Canadian military commanders leading the fight against ISIS in Iraq say Canada's military remains steadfastly opposed to the use of torture.
"Torture is against the code of Canadian Armed Forces conduct," said Brig.-Gen. Shane Brennan, commander of Joint Task Force Iraq.
"It's against the Geneva Convention and so our Canadian Armed Forces members are trained that they will not be involved in any type of torture, of any detained personnel, or anyone else for that matter."
Brennan's remarks come in the wake of controversial comments by U.S. President Donald Trump who told ABC News he believes techniques such as waterboarding would be an effective tool in the fight against ISIS.
"When they're shooting. When they're chopping off the heads of our people, and other people. When they're chopping off the heads of people who happen to be a Christian in the Middle East, when ISIS is doing things that nobody has heard of since medieval times; would I feel strongly about waterboarding? As far as I'm concerned; I want to fight fire with fire," Trump said.
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Canada is part of the U.S. led coalition combating ISIS. Canadian special forces are operating with Kurdish Peshmurga fighters in Iraq while Canadian surveillance aircraft are helping with intelligence and reconnaissance efforts.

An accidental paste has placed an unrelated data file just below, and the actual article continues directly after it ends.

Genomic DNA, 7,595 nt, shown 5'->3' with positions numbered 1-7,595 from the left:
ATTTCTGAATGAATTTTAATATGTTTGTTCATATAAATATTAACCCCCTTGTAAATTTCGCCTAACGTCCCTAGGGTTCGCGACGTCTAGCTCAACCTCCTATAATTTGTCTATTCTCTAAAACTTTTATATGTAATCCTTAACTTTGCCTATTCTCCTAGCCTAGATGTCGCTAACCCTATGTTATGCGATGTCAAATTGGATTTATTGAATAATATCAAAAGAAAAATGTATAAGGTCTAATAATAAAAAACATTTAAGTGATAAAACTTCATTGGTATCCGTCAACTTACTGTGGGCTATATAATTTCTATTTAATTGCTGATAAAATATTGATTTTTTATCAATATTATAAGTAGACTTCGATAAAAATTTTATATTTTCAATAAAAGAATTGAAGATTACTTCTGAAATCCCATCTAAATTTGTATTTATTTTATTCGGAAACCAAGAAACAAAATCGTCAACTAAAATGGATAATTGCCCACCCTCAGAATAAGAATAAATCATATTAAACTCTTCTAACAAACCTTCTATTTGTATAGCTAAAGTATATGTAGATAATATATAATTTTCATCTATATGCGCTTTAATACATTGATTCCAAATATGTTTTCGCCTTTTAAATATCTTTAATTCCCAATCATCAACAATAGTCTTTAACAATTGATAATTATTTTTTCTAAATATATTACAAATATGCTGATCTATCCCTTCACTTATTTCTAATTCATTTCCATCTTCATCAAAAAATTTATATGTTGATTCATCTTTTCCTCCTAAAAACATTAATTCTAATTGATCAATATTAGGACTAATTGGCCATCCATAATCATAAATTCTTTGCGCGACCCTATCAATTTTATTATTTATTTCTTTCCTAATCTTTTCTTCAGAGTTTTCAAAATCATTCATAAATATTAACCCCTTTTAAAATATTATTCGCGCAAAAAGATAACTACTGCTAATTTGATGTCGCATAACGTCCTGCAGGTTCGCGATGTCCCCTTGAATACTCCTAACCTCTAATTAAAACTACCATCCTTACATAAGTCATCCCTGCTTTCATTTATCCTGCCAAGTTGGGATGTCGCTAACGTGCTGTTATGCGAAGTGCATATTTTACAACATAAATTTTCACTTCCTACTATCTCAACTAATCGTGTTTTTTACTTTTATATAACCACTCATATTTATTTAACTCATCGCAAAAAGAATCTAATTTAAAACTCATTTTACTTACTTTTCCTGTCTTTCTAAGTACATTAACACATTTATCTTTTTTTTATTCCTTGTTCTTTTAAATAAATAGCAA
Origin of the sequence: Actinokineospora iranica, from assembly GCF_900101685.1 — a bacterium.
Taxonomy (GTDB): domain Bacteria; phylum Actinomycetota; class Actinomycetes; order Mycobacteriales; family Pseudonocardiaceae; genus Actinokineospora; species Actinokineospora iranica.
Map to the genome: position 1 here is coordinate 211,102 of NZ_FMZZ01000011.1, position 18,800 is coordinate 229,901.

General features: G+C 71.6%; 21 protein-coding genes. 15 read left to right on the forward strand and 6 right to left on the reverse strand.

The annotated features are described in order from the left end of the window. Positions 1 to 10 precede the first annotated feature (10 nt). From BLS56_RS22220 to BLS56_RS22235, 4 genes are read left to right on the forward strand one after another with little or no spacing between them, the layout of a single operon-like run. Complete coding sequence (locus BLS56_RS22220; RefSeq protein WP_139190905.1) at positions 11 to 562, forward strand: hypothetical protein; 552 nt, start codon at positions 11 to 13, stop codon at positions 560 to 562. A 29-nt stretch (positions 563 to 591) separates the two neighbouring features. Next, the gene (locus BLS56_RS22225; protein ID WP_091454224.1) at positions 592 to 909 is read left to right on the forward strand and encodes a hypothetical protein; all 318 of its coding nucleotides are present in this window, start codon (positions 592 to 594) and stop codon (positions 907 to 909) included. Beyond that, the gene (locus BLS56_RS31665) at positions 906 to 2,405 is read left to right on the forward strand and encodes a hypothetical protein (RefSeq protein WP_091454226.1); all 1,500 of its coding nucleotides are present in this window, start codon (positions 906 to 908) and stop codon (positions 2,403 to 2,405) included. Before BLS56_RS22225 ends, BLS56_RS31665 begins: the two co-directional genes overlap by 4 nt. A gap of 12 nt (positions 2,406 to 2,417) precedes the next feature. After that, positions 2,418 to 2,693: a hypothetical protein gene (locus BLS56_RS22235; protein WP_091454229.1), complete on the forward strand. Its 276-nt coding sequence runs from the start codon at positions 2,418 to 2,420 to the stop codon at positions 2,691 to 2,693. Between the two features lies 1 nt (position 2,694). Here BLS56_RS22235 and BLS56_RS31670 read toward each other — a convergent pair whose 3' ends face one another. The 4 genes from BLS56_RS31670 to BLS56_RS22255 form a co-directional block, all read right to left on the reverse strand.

In a conference call to update current operations, senior Canadian commanders were asked about Trump's remarks. While they refused to comment on U.S. policy, they stressed it would have no impact on Canada's long-held position that torture is impermissible.
Brig.-Gen. Steve Kelsey, another senior Canadian commander in Iraq, said torture is "clearly something against...that is counter to our values. It's not something that I could speak to happening here on the ground.
"And it's not something that, something that is being considered, not something that is being talked about because the same values are shared here."
In his interview with ABC News, Donald Trump also claimed he has been told by "people at the highest level of intelligence" that torture "absolutely" works, though the president added he would defer to his Secretary of Defence James Mattis, who Trump says is "not a believer" in the merits of torture.
The two Canadian commanders would not speculate about how any possible use of torture by U.S. forces might affect Canada, U.S. military co-operation.
They also had little news about Canada's ongoing mission in Iraq, and could offer no new information about operations by Canada's special forces.
Initially the military also provided little information about a pledge the government made nearly a year ago to supply small arms to Kurdish fighters. Later in the day, DND issued a statement saying the government still intended to supply the Kurds with pistols, carbines, mortars and other gear and that "suppliers are in the process of preparing bids."
"The exact time lines for the acquisition of the items are not yet known, though the intent remains to deliver the items as quickly as possible," the statement read.